Select Tool Type, Tool Material and CoatingSeptember 21, 2014, 11:01 pm
September 21, 2014, 11:01 pm
November 7, 2017, 9:26 am
Mon November 18, 2019, 8:55 am
Mon November 18, 2019, 8:55 am
Choose your Tool Type, Tool Material and Tool Coating
Cutting parameters depend not only on the type of tool you are using, but also on the material it is made of and its coating.
We have the largest number of tool types, tool materials and coatings to choose from than any other Speed and Feed calculator out there
Here is the list of currently available tool types:
- Solid End Mill
A regular finishing or medium-machining end mill. Not suitable for deep or heavy cuts.
- HP/Roughing End Mill
A High Performance or Roughing end mill capable of deep cuts.
- Indexed End Mill
An end mill with replaceable edges or inserts. Usually Roughing.
- Indexed Face Mill
Another Type of cutting gool with replaceable inserts designed to clean up large horizontal surface area of the workpiece.
- Helical Indexed End Mill
A multiple flute indexed mill with large flute length capable of narrow but very deep cuts.
- High Feed Mill
An indexed or solid end mill, with very shallow lead angle, that utilizes axial chip thinning effect allowing it to achieve very high feed rates comparable to tools of equal size and length.
This Tool Type requires user to turn on Chip Thinning compensation in the Comp. panel
- V-Bit Engraver
A normally single flute solid end mill normally used for engraving.
- Chamfer Mill
Another type of solid or indexed mill that has particular Lead Angle and is normally used to add chamfers to sharp corners on your workpiece.
- Jobber Twist Drill
A regular solid twist drill, nothing special.
- Hi-Helix Parabolic Drill
A drill that has special geometry allowing it to drill deeper holes with fewer peck cycles.Usually features higher flute helix, split drill point, thicker core and rolled heel.
- Spade Drill
A drill with single replaceable cutting tip that looks like a spade.
- Indexed Drill
A drill that has 2 staggered indexable inserts. One located closer to the center, the other- to the outside.
This drill type has only ONE effective cutting edge.
- Straight Flute for Hard Metal
A drill that has straight flutes and used primarily for hardened steels and is unsuitable for soft materials.
Regular reamer - tool that is used to finish holes to high degree of dimensional accuracy and surface finish.
A tool, usually with a pilot tip that is used to create a recess in a surface of a workpiece in already-existing hole for a head of a screw to fit in.
- Thread Mill
A milling tool thats sole purpose is to mill internal and external threads onto already existing features like holes and bosses.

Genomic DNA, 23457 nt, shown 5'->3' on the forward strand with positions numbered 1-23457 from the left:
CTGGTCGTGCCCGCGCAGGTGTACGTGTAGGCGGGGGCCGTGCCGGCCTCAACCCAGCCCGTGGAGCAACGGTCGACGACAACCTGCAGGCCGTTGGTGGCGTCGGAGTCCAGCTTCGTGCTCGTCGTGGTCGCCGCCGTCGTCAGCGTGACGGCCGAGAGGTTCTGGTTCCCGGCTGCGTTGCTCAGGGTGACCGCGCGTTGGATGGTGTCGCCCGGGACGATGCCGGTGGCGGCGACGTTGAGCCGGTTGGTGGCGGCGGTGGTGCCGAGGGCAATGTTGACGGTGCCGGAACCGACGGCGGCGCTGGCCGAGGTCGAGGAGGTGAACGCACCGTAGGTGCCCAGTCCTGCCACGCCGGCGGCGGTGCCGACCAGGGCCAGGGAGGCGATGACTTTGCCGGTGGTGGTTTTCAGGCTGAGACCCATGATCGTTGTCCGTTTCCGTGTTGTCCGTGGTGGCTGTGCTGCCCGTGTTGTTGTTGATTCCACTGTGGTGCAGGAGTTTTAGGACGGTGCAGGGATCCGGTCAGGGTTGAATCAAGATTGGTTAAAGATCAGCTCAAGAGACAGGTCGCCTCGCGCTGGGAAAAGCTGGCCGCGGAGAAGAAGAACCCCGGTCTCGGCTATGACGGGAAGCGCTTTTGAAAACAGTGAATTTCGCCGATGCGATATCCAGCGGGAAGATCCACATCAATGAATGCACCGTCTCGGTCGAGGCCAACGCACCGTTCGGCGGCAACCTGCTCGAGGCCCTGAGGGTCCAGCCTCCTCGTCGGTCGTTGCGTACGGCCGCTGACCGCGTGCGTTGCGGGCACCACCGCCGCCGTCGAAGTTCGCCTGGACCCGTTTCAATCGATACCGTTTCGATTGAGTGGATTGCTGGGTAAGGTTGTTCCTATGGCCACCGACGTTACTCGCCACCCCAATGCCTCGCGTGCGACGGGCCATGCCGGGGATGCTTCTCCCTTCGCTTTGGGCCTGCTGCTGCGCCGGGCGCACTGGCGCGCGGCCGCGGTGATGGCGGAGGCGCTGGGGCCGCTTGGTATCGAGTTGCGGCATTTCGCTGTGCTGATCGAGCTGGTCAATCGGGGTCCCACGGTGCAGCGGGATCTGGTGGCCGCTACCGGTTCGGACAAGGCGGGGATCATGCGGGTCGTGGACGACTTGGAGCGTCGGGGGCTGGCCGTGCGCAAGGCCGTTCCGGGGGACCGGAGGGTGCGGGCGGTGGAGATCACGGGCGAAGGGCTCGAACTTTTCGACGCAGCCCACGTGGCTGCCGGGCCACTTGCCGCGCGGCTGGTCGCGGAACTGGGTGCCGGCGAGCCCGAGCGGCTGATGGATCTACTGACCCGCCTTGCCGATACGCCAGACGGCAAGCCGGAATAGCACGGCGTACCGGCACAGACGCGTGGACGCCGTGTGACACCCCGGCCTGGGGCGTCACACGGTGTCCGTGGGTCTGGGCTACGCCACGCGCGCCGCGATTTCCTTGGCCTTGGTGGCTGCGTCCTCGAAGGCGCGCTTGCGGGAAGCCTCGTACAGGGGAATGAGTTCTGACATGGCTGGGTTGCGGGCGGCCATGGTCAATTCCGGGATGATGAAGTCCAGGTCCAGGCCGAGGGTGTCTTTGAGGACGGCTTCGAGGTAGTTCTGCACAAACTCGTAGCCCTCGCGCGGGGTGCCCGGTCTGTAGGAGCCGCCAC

- Forming Tap
A tap that uses forming action to form a thread in a drilled hole.
threads produced this way tend to be stronger and tool itself tends to have longer life.
Recommended for malleable materials under 40RC (400HB) in hardness.
Tap holes need to be drilled to larger size than for regular cutting taps.
A regular Tapping tool.
- Boring Bar
A tool used to increase internal diameter in a drilled or milled hole.
- Turning - Profiling
A turning tool that is used for either profiling or facing.
- Turning - Grooving
A grooving tool that is used to produce narrow cylindrical grooves by plunging into the material.
Here is the list of available tool materials:
High Speed Steel - invented in the old times when using it really meant high speeds.
Since the advancements in metallurgy with tough to machine materials becoming more common, its use for milling tools is limited to mainly non-ferrous alloys and plastics.
Drilling tools, especially Reamers and Taps are still, however are made of HSS
A variation of HSS that has higher Cobalt content (usually 8%) giving it higher hardness at high temperatures.
Tungsten Carbide - an extremely hard cutting material capable of maintaining its properties at high cutting forces and temperatures.
There are many different grades of tungsten carbide used for cutting tools and inserts, but for sake of simplicity (really i could have added 5 most used ones. but do you really want me to?) we assume that the carbide grate is suitable to the material AND its application. IE: Do not pick up an end mill designed for Aluminum and try to use it on hardened steel. Not only the cutting geometry will be wrong, but also carbide grade mill likely be different.
- PCD Diamond
Polycrystalline Diamond - a synthetic diamond that is used on non-ferrous materials where tool life is very important such as Graphite, Fiberglass and Aluminum.
Ceramic a synthetic material that features extremely high hardness even at elevated conditions.
It is used to literally liquefy workpiece material at extremely high cutting speeds and relatively low chiploads.
Used on difficult - to -machine ferrous alloys such as hardened tool steels, hardened stainless steels and super alloys.
Here is the list of available coatings:
Titanium Nitride - a golden- coloured coating used to prolong life of a tool
Titanium Cubic Nitride - a high-performance coating that allows to increase cutting speeds.
Titanium Aluminum Nitride - a high-performance coating that at high cutting temperatures transforms into even harder version of itself.
Often used dry.Applications range from soft to hardened steels, and from stainless steels to super alloys
Same as TiAlN, but harder and with higher Aluminum composition.
Allows higher cutting speeds than TiAlN
Aluminum Chromium Nitride - another high-performance coating widely used on super-alloys for its extremely high hardness and high temperature resistance
Zirconium Nitride - Coating used on non-ferrous alloys (mainly aluminums) for its high lubricity and hardness.
Greatly extends tool life.
Can not find your Tool Type, Tool Material or Coating on the list?
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